(Warning: Extreme anti-Black violence)
Every time my 9 year old son and I drive to the Missouri river, we pass the grave of Will Brown.
Every day on my commute to and from school, I drive past the grave of Will Brown.
Although he no longer speaks in the physical sense, I hear him every time I drive by.
He speaks softly of his life and of his loves, the music he wishes he could share with my high school students, the stories he could tell them, and underneath it all, he wails in anguish.
His body has been cut to pieces, his entrails spilled onto the cement in front of the courthouse downtown, in front of the cops and in front of the mayor, in front of the city of Omaha. His arms and legs have been hacked off, pieces of his charred torso scattered across the city, dragged behind a car for hours in a whiskey-soaked orgy of whiteness that took its rage out onto this body of Will Brown, this now burnt vessel of anti-Black rage.
The body lies in a common grave somewhere under the hill at Potter’s Field, buried along with thousands of nameless souls who lacked means to pay for a proper burial. The pauper’s graveyard sits adjacent to and separated from the granite mausoleums of a sprawling, expertly crafted set of curves and slopes at Forest Lawn Cemetery in North Omaha.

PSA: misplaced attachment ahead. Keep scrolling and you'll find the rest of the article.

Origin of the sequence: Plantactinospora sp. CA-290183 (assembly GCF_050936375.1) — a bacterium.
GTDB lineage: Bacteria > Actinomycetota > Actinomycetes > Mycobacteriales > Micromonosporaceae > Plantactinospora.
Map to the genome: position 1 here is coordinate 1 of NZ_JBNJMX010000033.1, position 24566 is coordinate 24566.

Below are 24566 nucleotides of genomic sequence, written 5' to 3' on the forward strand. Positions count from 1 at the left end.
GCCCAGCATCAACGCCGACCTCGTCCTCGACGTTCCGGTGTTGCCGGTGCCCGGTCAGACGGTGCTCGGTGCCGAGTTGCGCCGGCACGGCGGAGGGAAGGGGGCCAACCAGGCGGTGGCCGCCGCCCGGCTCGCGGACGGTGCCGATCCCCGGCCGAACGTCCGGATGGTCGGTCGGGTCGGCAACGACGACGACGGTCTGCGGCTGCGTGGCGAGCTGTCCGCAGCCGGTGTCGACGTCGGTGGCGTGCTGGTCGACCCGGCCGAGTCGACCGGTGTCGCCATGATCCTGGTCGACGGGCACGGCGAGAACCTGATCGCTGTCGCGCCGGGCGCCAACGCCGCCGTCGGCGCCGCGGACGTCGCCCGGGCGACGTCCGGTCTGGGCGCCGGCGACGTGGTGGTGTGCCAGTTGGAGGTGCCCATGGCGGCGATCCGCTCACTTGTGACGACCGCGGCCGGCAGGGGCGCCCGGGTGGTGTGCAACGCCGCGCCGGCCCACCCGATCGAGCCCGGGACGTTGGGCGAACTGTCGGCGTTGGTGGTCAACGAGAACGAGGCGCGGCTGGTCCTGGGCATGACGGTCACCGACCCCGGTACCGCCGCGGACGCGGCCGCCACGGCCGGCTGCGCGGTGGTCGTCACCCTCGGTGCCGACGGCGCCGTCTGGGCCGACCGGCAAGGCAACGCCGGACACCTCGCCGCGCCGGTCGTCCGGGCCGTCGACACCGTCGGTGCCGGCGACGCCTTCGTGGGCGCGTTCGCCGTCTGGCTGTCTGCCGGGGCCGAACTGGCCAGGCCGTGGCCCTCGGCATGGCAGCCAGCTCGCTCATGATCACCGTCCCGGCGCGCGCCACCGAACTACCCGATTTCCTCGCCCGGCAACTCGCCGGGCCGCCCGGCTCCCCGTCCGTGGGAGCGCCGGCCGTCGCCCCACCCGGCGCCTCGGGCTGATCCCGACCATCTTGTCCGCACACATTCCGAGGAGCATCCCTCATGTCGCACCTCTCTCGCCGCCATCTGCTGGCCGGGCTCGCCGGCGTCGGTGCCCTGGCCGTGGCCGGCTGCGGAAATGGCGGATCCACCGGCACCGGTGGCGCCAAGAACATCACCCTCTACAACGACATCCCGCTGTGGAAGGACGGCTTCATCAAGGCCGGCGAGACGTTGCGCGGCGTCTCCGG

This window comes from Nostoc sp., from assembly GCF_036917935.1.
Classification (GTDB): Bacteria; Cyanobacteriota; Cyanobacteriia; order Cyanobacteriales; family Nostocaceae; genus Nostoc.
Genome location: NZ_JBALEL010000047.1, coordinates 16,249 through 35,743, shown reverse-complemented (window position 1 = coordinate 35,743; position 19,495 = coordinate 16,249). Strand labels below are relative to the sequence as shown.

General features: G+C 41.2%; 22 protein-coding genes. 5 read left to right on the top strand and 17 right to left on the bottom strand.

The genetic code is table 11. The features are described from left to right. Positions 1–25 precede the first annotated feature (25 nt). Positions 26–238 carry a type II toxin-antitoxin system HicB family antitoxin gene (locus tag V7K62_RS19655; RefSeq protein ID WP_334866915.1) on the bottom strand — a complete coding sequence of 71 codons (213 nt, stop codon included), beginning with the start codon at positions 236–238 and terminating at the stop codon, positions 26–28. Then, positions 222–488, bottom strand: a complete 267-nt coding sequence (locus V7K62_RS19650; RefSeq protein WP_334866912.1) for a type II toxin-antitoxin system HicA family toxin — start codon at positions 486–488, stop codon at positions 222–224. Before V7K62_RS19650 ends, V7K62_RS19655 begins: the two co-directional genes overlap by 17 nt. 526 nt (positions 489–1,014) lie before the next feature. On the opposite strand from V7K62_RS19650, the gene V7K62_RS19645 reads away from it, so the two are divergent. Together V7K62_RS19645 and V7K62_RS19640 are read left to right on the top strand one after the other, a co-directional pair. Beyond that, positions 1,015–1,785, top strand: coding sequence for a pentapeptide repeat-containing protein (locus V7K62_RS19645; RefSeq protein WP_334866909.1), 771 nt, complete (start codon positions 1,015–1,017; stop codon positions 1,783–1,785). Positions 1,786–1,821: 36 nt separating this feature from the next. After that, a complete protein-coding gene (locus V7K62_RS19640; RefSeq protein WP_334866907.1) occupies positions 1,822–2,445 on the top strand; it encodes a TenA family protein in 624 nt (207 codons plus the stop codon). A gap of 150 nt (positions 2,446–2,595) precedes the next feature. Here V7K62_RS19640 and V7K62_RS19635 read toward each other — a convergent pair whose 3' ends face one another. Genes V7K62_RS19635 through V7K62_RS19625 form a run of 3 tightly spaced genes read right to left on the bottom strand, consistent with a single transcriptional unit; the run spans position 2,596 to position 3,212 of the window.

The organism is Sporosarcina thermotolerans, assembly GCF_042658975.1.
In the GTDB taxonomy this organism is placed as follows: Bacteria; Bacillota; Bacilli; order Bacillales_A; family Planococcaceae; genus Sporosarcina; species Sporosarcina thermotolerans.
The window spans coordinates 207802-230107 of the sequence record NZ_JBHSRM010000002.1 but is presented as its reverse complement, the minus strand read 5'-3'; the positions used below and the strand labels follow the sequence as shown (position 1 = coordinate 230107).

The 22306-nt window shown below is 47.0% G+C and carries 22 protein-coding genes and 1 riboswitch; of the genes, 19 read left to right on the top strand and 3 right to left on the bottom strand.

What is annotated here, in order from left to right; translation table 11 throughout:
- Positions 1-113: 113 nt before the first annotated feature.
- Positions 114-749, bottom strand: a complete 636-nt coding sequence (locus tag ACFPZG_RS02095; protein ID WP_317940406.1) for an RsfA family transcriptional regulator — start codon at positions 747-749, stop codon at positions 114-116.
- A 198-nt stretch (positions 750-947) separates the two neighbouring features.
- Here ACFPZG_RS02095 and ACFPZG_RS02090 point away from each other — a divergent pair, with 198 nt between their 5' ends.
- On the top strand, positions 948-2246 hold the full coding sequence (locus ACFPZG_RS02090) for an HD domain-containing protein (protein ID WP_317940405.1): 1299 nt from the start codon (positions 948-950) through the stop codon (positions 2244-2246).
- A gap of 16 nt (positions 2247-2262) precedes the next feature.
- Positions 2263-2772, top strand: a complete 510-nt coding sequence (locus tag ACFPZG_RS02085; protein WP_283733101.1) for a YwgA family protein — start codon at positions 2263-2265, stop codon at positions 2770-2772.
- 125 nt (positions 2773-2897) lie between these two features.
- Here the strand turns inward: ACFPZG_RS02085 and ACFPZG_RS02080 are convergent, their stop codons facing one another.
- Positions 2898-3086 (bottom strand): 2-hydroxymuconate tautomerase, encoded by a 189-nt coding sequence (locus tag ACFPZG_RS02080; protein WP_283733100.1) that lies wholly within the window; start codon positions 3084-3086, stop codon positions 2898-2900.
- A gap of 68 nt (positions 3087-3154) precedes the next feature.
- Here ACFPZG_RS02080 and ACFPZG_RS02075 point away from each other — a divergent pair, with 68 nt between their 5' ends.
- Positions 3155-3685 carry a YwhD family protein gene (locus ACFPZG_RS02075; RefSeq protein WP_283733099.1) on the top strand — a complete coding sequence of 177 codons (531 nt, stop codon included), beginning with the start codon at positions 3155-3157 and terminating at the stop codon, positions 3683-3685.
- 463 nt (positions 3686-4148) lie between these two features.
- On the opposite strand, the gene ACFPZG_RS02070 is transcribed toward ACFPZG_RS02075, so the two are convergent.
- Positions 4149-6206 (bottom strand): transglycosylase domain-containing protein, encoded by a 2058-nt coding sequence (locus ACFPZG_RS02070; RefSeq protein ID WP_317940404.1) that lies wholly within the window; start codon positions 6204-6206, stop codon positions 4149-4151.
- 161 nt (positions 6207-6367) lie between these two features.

Here, the nameless dead physically sit in the shadows of master crafted architecture bearing names that money, power, and influence have insured will be remembered for centuries to come.
Potter’s Field, adjacent to Forest Lawn, with a few basic stone memorials and graves set up in the 1980s, a century after the first bodies were buried there
Forest Lawn, Nebraska’s Most Beautiful Cemetery, vast and full of marvelous stone work
The name Potter’s Field itself is almost nameless, a generic term historically used for any old proletariat grave site. It stems from the Bible. When Judas took 30 pieces of silver to betray Jesus, he fell into despair over the guilt he felt after hearing Jesus would be executed. In the book of Matthew, he returns the money to the high priests, who call it blood money and refuse to use it for the church. Judas hangs himself and the priests use the silver to buy a field with red clay soil, used by potters for their ceramics. The priests then use the field to bury unknown bodies, as well as those of criminals and the poor.
(What does it say about a society, when we so breezily associate poor, nameless dead people with Judas and his blood money? Another topic for another time…)
In Omaha’s Potter’s Field, roughly 4,000 bodies decompose under the soil, half of which are babies and toddlers under the age of 2. While diseases such as influenza certainly took their toll on these young ones, Omaha’s early reputation as a city full of vice and young sex workers led to many little corpses found abandoned, unable to be cared for.
These thousands of babies share the dirt of Potter’s 5 acres with thousands of adult bodies found washed up in the river, in the endlessly muddy ditches of early Omaha, in our city’s filthy tenements, and with those who gave their lives working the railroads. Most of these bodies were put into cheap wooden or even cardboard boxes, their bones now certainly scattered as the land shifts through passing centuries.